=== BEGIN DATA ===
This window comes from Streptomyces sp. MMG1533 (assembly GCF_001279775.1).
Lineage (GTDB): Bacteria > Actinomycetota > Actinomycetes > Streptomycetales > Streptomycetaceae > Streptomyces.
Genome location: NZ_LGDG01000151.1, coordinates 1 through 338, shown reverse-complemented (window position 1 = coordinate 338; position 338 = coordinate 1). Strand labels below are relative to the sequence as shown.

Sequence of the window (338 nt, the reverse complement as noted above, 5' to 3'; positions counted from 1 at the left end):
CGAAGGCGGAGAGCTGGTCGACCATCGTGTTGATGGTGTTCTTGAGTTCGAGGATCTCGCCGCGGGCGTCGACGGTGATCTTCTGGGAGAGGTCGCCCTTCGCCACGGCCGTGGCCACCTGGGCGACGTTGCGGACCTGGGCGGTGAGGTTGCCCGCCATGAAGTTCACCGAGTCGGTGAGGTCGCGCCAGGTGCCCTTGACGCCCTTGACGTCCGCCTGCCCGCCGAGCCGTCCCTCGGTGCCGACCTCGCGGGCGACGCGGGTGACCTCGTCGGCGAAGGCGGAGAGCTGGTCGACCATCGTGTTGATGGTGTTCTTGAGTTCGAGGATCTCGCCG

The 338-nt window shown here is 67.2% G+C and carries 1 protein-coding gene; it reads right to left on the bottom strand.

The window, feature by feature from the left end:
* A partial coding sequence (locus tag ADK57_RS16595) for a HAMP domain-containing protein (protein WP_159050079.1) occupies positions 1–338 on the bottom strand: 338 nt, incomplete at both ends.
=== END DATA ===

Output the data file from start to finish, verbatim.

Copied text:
This window comes from Streptomyces sp. MMG1533 (assembly GCF_001279775.1).
Lineage (GTDB): Bacteria > Actinomycetota > Actinomycetes > Streptomycetales > Streptomycetaceae > Streptomyces.
Genome location: NZ_LGDG01000151.1, coordinates 1 through 338, shown reverse-complemented (window position 1 = coordinate 338; position 338 = coordinate 1). Strand labels below are relative to the sequence as shown.

Sequence of the window (338 nt, the reverse complement as noted above, 5' to 3'; positions counted from 1 at the left end):
CGAAGGCGGAGAGCTGGTCGACCATCGTGTTGATGGTGTTCTTGAGTTCGAGGATCTCGCCGCGGGCGTCGACGGTGATCTTCTGGGAGAGGTCGCCCTTCGCCACGGCCGTGGCCACCTGGGCGACGTTGCGGACCTGGGCGGTGAGGTTGCCCGCCATGAAGTTCACCGAGTCGGTGAGGTCGCGCCAGGTGCCCTTGACGCCCTTGACGTCCGCCTGCCCGCCGAGCCGTCCCTCGGTGCCGACCTCGCGGGCGACGCGGGTGACCTCGTCGGCGAAGGCGGAGAGCTGGTCGACCATCGTGTTGATGGTGTTCTTGAGTTCGAGGATCTCGCCG

The 338-nt window shown here is 67.2% G+C and carries 1 protein-coding gene; it reads right to left on the bottom strand.

The window, feature by feature from the left end:
* A partial coding sequence (locus tag ADK57_RS16595) for a HAMP domain-containing protein (protein WP_159050079.1) occupies positions 1–338 on the bottom strand: 338 nt, incomplete at both ends.